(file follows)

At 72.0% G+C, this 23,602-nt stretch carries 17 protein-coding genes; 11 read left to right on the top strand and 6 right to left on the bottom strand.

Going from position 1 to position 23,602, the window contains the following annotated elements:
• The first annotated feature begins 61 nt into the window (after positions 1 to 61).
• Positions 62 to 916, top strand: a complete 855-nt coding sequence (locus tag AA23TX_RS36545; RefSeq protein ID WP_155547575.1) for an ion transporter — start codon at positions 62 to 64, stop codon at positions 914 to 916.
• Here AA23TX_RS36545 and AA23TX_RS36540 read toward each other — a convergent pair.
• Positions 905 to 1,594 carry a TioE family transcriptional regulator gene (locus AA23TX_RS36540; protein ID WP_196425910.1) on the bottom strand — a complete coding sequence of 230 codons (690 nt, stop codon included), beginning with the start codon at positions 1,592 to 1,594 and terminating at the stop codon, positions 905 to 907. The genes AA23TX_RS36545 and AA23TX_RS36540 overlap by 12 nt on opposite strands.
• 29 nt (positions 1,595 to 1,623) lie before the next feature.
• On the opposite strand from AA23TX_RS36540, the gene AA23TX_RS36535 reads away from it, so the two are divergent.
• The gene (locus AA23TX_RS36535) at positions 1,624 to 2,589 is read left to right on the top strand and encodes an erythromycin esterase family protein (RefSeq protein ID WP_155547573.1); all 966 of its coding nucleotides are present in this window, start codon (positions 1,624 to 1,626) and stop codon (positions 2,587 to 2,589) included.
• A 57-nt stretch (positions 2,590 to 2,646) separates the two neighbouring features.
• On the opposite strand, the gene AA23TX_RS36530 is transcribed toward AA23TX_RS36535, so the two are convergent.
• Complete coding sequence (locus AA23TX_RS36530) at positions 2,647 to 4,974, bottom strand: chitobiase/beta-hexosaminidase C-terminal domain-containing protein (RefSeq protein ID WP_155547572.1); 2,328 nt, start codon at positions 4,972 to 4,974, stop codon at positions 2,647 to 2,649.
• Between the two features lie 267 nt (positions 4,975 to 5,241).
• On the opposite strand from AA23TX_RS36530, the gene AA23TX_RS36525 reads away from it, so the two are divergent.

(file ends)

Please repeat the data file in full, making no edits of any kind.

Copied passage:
At 72.0% G+C, this 23,602-nt stretch carries 17 protein-coding genes; 11 read left to right on the top strand and 6 right to left on the bottom strand.

Going from position 1 to position 23,602, the window contains the following annotated elements:
• The first annotated feature begins 61 nt into the window (after positions 1 to 61).
• Positions 62 to 916, top strand: a complete 855-nt coding sequence (locus tag AA23TX_RS36545; RefSeq protein ID WP_155547575.1) for an ion transporter — start codon at positions 62 to 64, stop codon at positions 914 to 916.
• Here AA23TX_RS36545 and AA23TX_RS36540 read toward each other — a convergent pair.
• Positions 905 to 1,594 carry a TioE family transcriptional regulator gene (locus AA23TX_RS36540; protein ID WP_196425910.1) on the bottom strand — a complete coding sequence of 230 codons (690 nt, stop codon included), beginning with the start codon at positions 1,592 to 1,594 and terminating at the stop codon, positions 905 to 907. The genes AA23TX_RS36545 and AA23TX_RS36540 overlap by 12 nt on opposite strands.
• 29 nt (positions 1,595 to 1,623) lie before the next feature.
• On the opposite strand from AA23TX_RS36540, the gene AA23TX_RS36535 reads away from it, so the two are divergent.
• The gene (locus AA23TX_RS36535) at positions 1,624 to 2,589 is read left to right on the top strand and encodes an erythromycin esterase family protein (RefSeq protein ID WP_155547573.1); all 966 of its coding nucleotides are present in this window, start codon (positions 1,624 to 1,626) and stop codon (positions 2,587 to 2,589) included.
• A 57-nt stretch (positions 2,590 to 2,646) separates the two neighbouring features.
• On the opposite strand, the gene AA23TX_RS36530 is transcribed toward AA23TX_RS36535, so the two are convergent.
• Complete coding sequence (locus AA23TX_RS36530) at positions 2,647 to 4,974, bottom strand: chitobiase/beta-hexosaminidase C-terminal domain-containing protein (RefSeq protein ID WP_155547572.1); 2,328 nt, start codon at positions 4,972 to 4,974, stop codon at positions 2,647 to 2,649.
• Between the two features lie 267 nt (positions 4,975 to 5,241).
• On the opposite strand from AA23TX_RS36530, the gene AA23TX_RS36525 reads away from it, so the two are divergent.